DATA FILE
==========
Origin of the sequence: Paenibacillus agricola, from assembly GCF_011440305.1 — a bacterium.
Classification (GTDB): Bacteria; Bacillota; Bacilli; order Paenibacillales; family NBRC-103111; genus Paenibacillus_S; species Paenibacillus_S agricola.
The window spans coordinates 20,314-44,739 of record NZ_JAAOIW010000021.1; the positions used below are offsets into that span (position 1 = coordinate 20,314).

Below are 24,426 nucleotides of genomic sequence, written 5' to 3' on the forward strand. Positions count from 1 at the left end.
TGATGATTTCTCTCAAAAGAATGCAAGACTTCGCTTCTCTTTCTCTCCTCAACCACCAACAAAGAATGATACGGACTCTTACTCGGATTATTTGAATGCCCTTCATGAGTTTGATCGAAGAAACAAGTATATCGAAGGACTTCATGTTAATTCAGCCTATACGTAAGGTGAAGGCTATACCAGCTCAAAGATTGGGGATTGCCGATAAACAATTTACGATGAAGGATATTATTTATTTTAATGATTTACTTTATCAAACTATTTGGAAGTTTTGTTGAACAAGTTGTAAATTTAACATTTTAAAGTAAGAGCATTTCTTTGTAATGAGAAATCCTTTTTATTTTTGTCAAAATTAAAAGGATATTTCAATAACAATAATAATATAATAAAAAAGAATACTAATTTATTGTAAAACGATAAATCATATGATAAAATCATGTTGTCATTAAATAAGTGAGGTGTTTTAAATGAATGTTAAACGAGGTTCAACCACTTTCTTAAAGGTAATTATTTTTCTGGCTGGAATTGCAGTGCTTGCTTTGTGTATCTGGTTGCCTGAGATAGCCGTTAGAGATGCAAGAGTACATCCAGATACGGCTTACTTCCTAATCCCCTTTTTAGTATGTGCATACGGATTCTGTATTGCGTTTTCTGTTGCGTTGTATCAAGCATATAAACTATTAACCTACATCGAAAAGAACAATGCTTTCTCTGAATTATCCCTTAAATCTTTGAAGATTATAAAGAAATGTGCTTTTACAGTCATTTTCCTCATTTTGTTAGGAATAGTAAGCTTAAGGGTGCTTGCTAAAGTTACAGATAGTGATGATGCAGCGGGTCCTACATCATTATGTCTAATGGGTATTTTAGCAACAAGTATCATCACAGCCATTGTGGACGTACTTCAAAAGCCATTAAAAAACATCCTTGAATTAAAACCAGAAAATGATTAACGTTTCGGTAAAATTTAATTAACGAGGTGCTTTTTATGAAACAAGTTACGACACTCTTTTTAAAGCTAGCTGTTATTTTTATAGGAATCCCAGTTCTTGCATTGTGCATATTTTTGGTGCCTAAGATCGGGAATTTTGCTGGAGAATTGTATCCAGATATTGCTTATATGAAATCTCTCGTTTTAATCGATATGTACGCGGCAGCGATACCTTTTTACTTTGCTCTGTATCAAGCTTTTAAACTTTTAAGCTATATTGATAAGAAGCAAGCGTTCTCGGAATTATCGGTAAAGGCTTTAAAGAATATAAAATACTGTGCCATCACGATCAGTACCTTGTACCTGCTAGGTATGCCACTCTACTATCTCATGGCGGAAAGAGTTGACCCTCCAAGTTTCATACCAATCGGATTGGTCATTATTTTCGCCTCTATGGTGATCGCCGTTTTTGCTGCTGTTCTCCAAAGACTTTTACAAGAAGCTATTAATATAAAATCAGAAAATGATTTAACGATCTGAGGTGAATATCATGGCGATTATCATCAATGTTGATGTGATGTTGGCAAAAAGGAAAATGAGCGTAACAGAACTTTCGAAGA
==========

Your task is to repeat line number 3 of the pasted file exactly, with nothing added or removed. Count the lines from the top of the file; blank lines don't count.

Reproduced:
The window spans coordinates 20,314-44,739 of record NZ_JAAOIW010000021.1; the positions used below are offsets into that span (position 1 = coordinate 20,314).